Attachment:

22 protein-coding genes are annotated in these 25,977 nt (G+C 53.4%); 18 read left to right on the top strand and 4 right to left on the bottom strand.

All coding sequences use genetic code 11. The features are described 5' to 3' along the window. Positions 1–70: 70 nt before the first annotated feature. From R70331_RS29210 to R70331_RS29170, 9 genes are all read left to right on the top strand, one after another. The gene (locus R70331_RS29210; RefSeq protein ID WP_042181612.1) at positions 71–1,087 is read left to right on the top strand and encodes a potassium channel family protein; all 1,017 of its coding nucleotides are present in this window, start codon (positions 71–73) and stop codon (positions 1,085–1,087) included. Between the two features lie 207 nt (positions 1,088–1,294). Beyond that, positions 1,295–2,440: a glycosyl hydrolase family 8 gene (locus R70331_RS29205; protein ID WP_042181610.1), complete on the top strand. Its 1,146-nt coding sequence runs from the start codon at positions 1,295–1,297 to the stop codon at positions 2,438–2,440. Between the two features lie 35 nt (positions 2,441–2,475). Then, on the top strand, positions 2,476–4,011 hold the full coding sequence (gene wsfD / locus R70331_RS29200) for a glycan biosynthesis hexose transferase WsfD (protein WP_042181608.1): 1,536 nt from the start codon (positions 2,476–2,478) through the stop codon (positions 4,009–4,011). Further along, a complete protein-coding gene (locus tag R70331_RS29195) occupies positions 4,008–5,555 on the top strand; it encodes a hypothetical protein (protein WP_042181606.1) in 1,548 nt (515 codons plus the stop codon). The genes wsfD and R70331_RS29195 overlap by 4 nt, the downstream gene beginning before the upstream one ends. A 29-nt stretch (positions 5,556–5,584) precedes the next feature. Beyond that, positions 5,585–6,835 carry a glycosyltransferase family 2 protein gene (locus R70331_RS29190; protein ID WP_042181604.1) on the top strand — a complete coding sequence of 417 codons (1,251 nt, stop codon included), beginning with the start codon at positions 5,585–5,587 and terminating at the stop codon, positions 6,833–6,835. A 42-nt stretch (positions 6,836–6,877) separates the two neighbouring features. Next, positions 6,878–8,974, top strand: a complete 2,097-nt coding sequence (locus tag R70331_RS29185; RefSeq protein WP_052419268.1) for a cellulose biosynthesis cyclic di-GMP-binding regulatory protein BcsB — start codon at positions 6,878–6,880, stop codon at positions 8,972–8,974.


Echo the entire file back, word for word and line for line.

22 protein-coding genes are annotated in these 25,977 nt (G+C 53.4%); 18 read left to right on the top strand and 4 right to left on the bottom strand.

All coding sequences use genetic code 11. The features are described 5' to 3' along the window. Positions 1–70: 70 nt before the first annotated feature. From R70331_RS29210 to R70331_RS29170, 9 genes are all read left to right on the top strand, one after another. The gene (locus R70331_RS29210; RefSeq protein ID WP_042181612.1) at positions 71–1,087 is read left to right on the top strand and encodes a potassium channel family protein; all 1,017 of its coding nucleotides are present in this window, start codon (positions 71–73) and stop codon (positions 1,085–1,087) included. Between the two features lie 207 nt (positions 1,088–1,294). Beyond that, positions 1,295–2,440: a glycosyl hydrolase family 8 gene (locus R70331_RS29205; protein ID WP_042181610.1), complete on the top strand. Its 1,146-nt coding sequence runs from the start codon at positions 1,295–1,297 to the stop codon at positions 2,438–2,440. Between the two features lie 35 nt (positions 2,441–2,475). Then, on the top strand, positions 2,476–4,011 hold the full coding sequence (gene wsfD / locus R70331_RS29200) for a glycan biosynthesis hexose transferase WsfD (protein WP_042181608.1): 1,536 nt from the start codon (positions 2,476–2,478) through the stop codon (positions 4,009–4,011). Further along, a complete protein-coding gene (locus tag R70331_RS29195) occupies positions 4,008–5,555 on the top strand; it encodes a hypothetical protein (protein WP_042181606.1) in 1,548 nt (515 codons plus the stop codon). The genes wsfD and R70331_RS29195 overlap by 4 nt, the downstream gene beginning before the upstream one ends. A 29-nt stretch (positions 5,556–5,584) precedes the next feature. Beyond that, positions 5,585–6,835 carry a glycosyltransferase family 2 protein gene (locus R70331_RS29190; protein ID WP_042181604.1) on the top strand — a complete coding sequence of 417 codons (1,251 nt, stop codon included), beginning with the start codon at positions 5,585–5,587 and terminating at the stop codon, positions 6,833–6,835. A 42-nt stretch (positions 6,836–6,877) separates the two neighbouring features. Next, positions 6,878–8,974, top strand: a complete 2,097-nt coding sequence (locus tag R70331_RS29185; RefSeq protein WP_052419268.1) for a cellulose biosynthesis cyclic di-GMP-binding regulatory protein BcsB — start codon at positions 6,878–6,880, stop codon at positions 8,972–8,974.